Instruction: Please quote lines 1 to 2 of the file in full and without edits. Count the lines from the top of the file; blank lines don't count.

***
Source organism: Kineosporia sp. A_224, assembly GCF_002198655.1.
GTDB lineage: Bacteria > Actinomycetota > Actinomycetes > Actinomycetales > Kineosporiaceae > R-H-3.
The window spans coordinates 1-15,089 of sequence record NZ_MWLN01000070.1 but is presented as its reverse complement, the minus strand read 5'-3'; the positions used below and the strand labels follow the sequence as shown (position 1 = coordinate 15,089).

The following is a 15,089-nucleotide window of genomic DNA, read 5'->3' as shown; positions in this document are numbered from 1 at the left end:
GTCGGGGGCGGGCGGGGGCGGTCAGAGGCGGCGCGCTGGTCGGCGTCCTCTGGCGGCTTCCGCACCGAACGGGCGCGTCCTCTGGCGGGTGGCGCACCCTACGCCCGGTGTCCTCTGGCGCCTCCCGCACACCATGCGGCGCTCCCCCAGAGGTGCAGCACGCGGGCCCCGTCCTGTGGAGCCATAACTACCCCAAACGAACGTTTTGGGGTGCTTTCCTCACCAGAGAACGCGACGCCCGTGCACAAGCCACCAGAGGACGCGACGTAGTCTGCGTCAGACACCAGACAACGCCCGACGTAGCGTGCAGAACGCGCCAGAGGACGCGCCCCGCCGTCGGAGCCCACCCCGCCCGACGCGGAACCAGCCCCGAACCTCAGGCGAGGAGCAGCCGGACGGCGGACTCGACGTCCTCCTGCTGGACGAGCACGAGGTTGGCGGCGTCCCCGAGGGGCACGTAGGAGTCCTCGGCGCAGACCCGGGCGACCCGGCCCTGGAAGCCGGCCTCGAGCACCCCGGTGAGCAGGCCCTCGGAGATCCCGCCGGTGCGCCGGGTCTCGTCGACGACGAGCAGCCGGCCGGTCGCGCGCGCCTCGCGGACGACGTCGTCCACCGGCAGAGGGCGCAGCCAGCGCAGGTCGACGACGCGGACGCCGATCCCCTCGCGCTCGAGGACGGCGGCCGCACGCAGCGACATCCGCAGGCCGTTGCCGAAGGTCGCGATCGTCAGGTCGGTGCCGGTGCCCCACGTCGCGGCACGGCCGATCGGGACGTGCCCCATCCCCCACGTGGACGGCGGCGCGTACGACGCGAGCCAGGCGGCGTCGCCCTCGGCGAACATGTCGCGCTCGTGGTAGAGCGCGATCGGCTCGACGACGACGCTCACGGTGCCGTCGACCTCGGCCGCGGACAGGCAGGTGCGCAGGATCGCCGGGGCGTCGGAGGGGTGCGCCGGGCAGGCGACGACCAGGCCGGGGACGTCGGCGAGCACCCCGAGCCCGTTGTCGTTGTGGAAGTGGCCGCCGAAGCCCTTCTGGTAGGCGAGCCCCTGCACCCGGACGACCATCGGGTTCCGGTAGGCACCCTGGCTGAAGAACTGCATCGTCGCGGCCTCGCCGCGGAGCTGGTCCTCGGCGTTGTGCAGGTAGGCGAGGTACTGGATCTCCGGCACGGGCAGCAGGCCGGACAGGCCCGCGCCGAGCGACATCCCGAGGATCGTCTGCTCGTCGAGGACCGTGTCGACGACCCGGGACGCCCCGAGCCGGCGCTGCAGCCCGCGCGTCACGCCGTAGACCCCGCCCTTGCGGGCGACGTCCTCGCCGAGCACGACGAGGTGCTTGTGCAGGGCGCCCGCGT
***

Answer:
Source organism: Kineosporia sp. A_224, assembly GCF_002198655.1.
GTDB lineage: Bacteria > Actinomycetota > Actinomycetes > Actinomycetales > Kineosporiaceae > R-H-3.